SUMMARY OF MISH
Mr. North does a good job of synthesizing Michael ‘Mish’ Shedlock’s assertions.
“To summarize Mish’s scenario:
1. The debt pyramid will implode.
2. The Federal Reserve will not be able to stop this.
3. There will be serious, bankrupting, depression-creating monetary deflation.
4. There will be long-term price deflation.”
As Mish observes there is a difference with Mr. North:
Of those watching money supply, some concentrate on Base Money supply as Gary North does, others M2, M3, MZM, or even Austrian Money Supply as a measure of inflation. Interestingly, there are even two different versions of Austrian Money supply with a pretty big difference between the two versions.
Every one of them is wrong.
Mish has also tacked the definitional quagmire with his post Inflation What The Heck Is It. In his post Nonsense About Gold Backwardation, Ameros, Yuan Devaluations, etc. he stated “There is nothing special about backwardations. Period. OK they are rare in gold. So what?”
I will address these definitional issues, the inflation versus deflation argument and the role of gold as money. I am a wordsmith; words are my domain.
A reason why most individuals have such trouble with economics is that correct economics is rare! Most economists are employed by large government funded institutions. Still others work for large banks. There is a status quo and they are not to disrupt it.
Let’s face it: Most ‘economists’, like Mankiw or Krugman, are court economists. The stone-cold truth is it is in the financial best interest of most finance professionals, economists and other academics for you to remain clueless to basic economic law. There is a strong conflict of interest between you and them. On the bright side, I think neither Mish nor Dr. North are court economists.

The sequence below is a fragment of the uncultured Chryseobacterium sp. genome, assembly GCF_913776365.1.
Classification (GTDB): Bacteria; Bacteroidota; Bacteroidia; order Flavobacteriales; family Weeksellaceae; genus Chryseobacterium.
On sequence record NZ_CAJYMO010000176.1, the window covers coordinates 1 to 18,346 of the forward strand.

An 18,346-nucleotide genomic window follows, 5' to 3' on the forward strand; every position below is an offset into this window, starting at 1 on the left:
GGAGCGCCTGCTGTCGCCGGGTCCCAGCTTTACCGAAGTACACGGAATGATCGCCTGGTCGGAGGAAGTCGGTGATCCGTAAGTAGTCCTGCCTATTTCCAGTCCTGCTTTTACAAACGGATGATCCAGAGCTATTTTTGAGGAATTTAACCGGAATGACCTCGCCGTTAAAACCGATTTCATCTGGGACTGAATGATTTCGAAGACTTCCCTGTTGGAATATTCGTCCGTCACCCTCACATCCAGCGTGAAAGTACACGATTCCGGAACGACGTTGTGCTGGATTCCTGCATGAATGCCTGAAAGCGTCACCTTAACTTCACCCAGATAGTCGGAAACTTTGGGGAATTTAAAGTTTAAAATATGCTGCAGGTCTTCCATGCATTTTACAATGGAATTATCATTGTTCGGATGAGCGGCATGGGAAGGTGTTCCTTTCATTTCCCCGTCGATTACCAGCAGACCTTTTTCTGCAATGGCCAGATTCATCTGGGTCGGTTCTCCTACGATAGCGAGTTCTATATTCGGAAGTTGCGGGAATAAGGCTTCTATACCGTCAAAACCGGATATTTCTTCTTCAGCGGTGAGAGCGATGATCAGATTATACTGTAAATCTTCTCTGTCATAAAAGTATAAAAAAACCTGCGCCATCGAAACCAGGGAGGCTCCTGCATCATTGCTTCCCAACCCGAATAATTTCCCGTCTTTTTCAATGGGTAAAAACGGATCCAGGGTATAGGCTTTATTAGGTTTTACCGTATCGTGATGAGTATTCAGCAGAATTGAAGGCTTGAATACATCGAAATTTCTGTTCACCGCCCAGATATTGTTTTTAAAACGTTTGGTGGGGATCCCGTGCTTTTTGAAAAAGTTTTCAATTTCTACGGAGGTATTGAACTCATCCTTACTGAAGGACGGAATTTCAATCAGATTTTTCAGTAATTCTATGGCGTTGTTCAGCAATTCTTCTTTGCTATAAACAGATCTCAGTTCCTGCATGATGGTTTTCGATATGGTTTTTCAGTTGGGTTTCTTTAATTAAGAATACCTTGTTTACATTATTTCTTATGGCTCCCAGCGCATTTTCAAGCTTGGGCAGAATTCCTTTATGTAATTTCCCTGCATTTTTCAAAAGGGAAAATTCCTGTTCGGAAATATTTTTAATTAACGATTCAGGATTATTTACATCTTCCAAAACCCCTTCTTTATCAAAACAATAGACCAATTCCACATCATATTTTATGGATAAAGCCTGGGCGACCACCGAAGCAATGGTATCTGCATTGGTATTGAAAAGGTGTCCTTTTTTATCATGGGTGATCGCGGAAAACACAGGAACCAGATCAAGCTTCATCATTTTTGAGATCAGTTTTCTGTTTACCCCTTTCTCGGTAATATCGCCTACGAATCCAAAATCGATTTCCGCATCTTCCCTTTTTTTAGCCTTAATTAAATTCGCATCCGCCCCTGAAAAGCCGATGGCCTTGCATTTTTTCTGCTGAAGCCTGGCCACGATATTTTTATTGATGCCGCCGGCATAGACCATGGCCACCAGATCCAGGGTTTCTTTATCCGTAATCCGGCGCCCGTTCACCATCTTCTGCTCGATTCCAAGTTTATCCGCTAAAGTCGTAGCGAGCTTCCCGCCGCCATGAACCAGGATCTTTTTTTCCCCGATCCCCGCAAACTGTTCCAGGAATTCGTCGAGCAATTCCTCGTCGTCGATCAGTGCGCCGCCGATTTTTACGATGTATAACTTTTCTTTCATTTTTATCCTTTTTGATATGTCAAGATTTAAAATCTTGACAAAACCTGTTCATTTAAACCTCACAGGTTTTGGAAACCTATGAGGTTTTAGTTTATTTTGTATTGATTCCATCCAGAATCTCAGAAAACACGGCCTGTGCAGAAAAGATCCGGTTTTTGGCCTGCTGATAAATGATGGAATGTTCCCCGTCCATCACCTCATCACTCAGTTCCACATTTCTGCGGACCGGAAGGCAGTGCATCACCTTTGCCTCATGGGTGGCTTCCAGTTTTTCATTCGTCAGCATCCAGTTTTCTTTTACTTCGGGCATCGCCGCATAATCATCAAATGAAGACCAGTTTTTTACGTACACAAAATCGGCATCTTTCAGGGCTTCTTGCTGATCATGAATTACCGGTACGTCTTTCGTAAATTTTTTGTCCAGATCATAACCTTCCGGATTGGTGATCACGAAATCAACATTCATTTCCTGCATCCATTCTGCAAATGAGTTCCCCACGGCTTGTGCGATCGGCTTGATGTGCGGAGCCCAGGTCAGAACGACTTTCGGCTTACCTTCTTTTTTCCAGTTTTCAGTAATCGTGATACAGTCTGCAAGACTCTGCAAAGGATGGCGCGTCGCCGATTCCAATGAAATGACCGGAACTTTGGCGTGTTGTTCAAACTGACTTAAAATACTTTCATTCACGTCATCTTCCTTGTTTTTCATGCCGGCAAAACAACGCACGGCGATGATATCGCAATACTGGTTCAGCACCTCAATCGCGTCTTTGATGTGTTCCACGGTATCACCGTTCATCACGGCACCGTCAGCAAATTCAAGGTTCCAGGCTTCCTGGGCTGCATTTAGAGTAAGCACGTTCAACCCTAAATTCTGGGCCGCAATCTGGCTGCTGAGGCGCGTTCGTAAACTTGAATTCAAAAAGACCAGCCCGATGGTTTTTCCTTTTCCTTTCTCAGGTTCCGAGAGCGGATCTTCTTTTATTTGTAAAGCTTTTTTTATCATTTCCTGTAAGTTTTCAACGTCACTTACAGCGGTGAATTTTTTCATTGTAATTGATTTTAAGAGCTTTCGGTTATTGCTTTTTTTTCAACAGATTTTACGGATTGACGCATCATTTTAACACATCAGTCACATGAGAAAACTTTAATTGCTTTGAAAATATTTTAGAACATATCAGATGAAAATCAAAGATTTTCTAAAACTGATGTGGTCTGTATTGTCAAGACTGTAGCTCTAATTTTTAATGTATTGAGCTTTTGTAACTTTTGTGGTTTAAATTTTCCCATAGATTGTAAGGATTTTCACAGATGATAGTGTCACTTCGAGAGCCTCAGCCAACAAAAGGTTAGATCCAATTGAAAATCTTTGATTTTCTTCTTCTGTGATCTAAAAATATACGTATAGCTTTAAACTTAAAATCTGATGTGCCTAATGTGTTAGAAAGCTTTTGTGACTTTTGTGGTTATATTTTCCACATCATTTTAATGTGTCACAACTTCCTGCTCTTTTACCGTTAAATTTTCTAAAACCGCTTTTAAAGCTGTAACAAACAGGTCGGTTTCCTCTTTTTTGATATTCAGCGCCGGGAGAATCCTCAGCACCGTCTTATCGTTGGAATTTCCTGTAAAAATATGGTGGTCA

Mr. North correctly frames the issue, ‘what constitutes money’, but fails to proceed with any meaningful economic rule statements and consequently the analysis which flows is scattered and unfruitful. Mish asserts rule statements, some I agree with and some I do not, the analysis that flows is coherent, although some is faulty, but overall it is extremely pragmatic and practical.
For example, in the first chapter of my book I address the inherent faultiness of Chartalism, the difference between a transaction being settled versus extinguished and assert an element of basic economic law that “Money must have intrinsic value by being a tangible asset.” What flows from this underlying premise is the ability to distinguish between money, money substitutes and illusions; all of which can be currency.
With that foundation in place then I march along through inflation and deflation. In this point, Mish is correct that the ‘money supply’ means all different things to all different people, even among the Austrian school.
In the first chapter I assert “Rather than spill bottle after bottle of ink, I will provide a general roadmap for this area. I will tend to stick to the fundamental Austrian School of economics. They define inflation as an increase in the money [conflating money, money substitutes and illusions] supply and deflation as a decrease in the money supply.” Notice how the distinguishing characteristics either broaden or narrow the currency or money supplies?
FUNDAMENTAL ECONOMIC LAW
With that foundation in place and still not out of chapter one I strike at the key issue.
Physical law presents conflicts that require an either/or answer. For example, either the sun revolves around the earth or the earth revolves around the sun. Both cannot be correct.